The NBA does UGC - It's a wicked ugly page, but idea of recording your basketball moves sounds fun.
Though this isn't a topic on which I often dwell, there's an interesting discussion here of whether the Yahoo CEO is doing a good job and/or is worth what he's being paid.
Also from Consumerist, The Really Big Guide To Secret Menu Items - The more you read, the weirder the list gets. For the most part the idea is that you can ask for any combination of fast food ingredients even if it's not technically a menu item. I wish I had one to contribute but the most creative thing I ever did was putting shredded cheese on the free breadsticks at Houlihan's or putting mozzarella sticks in the microwave. Both are desperation items for hungry waiters during the evening's clean-up, not something you'd order.
I was just reading that Microsoft bought this medical search engine. Still in beta, but it's hard to deny the value of such a site (if it works).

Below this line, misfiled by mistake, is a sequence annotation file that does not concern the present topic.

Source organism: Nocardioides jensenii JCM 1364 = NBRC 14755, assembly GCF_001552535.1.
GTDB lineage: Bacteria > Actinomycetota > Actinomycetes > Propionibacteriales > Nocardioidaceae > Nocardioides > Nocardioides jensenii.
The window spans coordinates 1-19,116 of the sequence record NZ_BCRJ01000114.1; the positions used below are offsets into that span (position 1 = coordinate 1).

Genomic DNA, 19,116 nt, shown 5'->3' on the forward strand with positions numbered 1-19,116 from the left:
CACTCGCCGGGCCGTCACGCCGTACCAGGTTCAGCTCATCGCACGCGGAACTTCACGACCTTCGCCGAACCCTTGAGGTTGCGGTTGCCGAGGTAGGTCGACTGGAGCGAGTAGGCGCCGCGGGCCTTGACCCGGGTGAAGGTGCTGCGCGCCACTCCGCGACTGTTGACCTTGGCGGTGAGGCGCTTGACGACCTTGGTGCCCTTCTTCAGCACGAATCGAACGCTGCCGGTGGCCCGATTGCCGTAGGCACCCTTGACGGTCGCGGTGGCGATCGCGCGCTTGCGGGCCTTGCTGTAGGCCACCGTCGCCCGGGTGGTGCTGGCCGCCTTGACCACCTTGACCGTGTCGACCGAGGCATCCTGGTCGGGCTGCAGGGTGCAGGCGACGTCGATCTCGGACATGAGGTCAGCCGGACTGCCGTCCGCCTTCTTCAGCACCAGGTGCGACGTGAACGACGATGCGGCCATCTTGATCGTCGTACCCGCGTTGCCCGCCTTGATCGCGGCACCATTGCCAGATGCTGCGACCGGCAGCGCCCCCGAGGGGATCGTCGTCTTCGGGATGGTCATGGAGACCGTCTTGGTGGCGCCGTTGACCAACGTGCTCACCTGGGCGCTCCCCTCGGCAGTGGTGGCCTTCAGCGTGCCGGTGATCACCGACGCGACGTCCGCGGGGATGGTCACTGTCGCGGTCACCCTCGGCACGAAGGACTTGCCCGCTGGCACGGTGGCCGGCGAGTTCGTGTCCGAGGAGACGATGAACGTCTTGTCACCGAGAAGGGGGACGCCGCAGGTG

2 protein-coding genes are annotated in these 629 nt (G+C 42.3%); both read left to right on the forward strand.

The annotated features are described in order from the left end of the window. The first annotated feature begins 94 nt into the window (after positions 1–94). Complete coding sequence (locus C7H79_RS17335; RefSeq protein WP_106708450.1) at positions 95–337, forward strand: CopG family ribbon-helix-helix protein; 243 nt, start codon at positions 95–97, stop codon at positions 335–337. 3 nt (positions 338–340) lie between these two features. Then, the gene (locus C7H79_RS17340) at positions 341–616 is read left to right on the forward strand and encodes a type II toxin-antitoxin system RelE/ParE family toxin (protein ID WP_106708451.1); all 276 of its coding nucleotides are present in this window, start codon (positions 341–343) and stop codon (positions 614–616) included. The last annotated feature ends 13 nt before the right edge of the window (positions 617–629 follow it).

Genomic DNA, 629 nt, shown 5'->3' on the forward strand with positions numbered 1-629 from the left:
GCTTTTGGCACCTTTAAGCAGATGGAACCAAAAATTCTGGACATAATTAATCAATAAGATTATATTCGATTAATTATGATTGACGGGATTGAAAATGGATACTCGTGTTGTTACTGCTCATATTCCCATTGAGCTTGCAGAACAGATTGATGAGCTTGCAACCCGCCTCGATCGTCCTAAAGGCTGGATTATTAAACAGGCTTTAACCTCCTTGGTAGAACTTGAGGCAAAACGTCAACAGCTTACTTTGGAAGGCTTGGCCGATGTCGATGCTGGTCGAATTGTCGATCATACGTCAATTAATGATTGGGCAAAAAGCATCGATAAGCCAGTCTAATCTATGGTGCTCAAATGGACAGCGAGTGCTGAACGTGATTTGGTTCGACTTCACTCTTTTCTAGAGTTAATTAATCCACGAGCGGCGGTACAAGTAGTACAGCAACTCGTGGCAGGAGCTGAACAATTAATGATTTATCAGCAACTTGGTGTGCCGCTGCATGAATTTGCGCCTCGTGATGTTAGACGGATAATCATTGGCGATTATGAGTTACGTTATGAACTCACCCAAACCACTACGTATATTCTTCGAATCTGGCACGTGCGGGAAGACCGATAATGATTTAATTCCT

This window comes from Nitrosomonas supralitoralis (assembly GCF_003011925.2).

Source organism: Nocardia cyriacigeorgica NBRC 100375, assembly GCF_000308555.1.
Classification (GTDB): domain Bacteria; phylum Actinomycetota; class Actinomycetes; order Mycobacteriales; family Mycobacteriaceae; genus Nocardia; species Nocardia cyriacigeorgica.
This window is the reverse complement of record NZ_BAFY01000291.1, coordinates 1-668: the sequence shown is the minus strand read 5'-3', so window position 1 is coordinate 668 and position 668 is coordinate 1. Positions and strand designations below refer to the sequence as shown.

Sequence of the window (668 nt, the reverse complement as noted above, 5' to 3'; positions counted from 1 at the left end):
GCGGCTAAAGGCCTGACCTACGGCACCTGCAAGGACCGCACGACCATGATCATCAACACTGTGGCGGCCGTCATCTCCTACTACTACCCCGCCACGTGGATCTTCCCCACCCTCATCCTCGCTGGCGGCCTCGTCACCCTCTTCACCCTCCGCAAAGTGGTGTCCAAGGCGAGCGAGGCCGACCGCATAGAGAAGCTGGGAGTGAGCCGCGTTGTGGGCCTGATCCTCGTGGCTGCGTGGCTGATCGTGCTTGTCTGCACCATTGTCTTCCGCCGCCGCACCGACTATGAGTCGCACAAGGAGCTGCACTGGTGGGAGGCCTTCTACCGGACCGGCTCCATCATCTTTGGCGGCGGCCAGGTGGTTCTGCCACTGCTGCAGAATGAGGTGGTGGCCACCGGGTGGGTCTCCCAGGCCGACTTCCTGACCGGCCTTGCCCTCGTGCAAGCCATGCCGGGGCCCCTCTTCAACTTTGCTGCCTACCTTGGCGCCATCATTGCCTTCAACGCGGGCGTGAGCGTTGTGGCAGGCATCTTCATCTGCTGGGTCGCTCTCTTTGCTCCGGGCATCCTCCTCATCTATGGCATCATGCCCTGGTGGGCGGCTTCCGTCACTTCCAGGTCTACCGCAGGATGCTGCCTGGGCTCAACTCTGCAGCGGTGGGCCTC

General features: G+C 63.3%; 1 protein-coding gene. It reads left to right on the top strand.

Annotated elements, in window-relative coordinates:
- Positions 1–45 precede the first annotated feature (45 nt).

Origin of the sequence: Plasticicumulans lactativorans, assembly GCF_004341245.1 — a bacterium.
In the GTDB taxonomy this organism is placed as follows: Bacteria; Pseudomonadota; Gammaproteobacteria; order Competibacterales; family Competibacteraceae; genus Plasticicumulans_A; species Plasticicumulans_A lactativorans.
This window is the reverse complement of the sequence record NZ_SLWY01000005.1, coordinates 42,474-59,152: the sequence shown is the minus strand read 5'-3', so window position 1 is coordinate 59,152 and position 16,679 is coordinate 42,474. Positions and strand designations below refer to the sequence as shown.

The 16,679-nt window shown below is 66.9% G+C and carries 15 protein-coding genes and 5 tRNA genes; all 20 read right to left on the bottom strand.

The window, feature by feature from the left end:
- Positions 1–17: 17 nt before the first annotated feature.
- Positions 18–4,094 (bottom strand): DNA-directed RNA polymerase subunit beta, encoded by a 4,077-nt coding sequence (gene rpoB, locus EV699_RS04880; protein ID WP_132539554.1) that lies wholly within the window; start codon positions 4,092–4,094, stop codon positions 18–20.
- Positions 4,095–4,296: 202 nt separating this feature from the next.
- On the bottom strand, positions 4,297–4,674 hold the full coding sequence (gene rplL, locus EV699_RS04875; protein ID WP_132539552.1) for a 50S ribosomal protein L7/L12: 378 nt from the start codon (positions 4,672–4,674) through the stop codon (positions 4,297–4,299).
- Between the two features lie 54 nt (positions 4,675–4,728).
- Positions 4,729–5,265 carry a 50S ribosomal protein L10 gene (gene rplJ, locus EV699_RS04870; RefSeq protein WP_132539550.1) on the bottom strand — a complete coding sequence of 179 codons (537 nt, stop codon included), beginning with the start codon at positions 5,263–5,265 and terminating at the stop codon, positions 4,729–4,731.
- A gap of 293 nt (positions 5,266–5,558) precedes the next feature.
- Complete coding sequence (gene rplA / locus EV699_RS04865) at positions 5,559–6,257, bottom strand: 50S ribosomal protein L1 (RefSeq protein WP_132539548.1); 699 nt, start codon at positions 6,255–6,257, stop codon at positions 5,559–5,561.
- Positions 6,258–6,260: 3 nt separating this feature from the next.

Joan Jett could very well be the most under rated rock god. I don't even care if she sold her story to Cadillac. (Her A.C.D.C. song is better than the one she sold to Cadillac.) Self-indulgent anecdote: In the late 80s as a high school kid I used a fake college ID to see Joan Jett and the Blackhearts play at the University of Lowell (this was before it was U. Mass at Lowell). Her cover of Crimson and Clover remains a giant red exclamation point on the timeline of my life. She wore the same black pants as in the video. Hoo man... like it was yesterday. Today's Clicked is a little late in being published because I just watched every single result in the YouTube search for that song.